Freedom to Copy: Copyright, Creation and Context
University of California, Irvine School of Law
February 19, 2007
Northwestern Public Law Research Paper No. 07-06
UC Davis Law Review, Vol. 41, No. 2, 2007
Although much separates them musically, George Harrison and Michael Bolton share a common legal fate. Both have been held liable in copyright infringement cases in which a court articulated theories of liability based on subconscious infringement. This Article discusses how decisions in the Bolton, Harrison, and other copyright infringement cases reflect a common failing. Such decisions highlight the incomplete nature of the theories of creativity and creation processes in copyright doctrine.
After discussing current approaches to questions of creation, this Article suggests ways in which copyright theory can better incorporate a contextualized understanding of creativity and creation processes. Creativity in copyright is frequently characterized as not involving copying, which is typically thought to be antithetical to both originality and creativity. This stigmatization of copying, however, means that copyright theory cannot adequately account for the reality of not infrequent similarities between works that are a result of copying both ideas and expression in the creation of new works. This missing theoretical link has significant implications for copyright in practice. The lack of legal analysis of the full range of creativity and processes of creation is also a major reason why copyright theory often has such difficulty delineating what constitutes appropriate and inappropriate copying of existing works.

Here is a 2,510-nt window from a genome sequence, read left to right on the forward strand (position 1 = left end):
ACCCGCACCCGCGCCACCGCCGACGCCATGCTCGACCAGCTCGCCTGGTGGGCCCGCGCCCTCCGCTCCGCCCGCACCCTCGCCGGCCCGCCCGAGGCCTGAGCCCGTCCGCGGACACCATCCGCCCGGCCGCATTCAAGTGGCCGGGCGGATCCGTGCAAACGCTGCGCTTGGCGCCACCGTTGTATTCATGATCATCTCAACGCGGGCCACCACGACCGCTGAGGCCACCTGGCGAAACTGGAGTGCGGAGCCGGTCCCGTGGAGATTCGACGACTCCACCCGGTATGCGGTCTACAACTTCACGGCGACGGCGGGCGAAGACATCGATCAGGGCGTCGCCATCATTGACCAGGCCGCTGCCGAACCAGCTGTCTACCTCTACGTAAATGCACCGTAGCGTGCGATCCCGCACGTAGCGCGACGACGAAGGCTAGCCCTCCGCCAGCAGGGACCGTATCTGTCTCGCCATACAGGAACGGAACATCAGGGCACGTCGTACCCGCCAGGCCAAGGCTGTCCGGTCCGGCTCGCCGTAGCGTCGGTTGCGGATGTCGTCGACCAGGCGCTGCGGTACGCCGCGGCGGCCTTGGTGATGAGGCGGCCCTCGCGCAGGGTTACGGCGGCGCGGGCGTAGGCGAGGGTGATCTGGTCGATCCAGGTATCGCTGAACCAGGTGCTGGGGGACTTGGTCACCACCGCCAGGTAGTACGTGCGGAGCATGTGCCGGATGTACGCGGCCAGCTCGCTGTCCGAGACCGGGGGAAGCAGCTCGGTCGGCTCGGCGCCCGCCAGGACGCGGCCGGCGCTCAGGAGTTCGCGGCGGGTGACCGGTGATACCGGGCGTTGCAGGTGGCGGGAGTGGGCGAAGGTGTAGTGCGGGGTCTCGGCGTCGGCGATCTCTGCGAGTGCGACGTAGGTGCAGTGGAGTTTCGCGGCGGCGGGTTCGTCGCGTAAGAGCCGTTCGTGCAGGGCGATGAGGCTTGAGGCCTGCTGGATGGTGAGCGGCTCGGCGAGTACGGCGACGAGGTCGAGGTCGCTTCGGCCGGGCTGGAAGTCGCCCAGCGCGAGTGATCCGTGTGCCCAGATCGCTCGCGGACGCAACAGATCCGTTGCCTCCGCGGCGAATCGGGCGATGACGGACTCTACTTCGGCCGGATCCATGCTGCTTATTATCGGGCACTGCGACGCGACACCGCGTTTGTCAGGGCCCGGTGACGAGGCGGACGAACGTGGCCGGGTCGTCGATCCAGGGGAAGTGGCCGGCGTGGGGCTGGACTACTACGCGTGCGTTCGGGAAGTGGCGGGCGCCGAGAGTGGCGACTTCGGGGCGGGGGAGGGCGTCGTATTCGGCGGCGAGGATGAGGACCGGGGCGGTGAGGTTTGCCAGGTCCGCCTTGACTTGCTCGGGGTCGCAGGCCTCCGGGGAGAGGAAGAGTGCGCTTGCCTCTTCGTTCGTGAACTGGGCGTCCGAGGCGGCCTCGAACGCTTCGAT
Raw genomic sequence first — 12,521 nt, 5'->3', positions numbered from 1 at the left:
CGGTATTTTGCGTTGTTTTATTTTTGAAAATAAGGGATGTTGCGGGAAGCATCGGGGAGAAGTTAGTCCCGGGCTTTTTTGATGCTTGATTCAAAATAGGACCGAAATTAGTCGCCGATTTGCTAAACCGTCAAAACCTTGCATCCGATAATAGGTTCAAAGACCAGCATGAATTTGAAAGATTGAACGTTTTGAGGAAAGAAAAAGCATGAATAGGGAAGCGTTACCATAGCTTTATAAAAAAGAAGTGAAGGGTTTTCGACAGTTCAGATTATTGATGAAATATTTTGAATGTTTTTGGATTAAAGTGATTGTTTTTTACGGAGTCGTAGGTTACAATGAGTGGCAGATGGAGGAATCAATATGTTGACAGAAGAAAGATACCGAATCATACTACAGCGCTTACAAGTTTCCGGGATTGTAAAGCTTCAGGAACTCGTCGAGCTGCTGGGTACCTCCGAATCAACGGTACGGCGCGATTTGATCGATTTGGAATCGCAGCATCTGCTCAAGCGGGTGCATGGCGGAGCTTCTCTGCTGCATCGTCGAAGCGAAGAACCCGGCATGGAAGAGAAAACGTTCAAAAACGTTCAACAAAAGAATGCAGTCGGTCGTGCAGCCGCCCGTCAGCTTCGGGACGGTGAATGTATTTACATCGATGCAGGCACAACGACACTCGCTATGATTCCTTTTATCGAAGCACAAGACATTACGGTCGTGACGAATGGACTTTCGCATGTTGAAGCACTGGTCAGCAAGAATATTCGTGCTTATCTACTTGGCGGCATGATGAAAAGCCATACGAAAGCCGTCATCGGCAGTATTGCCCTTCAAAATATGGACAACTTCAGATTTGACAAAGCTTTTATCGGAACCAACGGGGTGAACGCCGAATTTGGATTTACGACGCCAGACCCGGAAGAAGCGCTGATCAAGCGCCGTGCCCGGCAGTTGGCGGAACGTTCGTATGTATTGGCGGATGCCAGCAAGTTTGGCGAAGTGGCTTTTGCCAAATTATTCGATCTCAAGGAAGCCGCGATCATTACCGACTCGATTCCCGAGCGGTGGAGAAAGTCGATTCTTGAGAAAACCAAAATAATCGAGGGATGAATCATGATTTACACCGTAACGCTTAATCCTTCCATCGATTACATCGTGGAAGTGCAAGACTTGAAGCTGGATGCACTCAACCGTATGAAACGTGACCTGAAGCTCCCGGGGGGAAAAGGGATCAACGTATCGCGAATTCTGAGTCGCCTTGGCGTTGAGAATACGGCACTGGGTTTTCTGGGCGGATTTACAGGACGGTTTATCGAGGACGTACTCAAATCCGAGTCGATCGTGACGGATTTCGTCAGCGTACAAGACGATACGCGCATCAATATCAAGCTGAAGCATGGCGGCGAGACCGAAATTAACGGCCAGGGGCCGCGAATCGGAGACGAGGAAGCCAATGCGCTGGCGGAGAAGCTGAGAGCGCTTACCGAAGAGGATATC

Number of Pages in PDF File: 83
Keywords: Creativity, Literary Criticism, Musicology, Copyright, Substantial Similarity, Borrowing, Copying, Intertextuality, Formulaic Works, Narratives, Sociocultural Factors
JEL Classification: K11
Date posted: February 21, 2007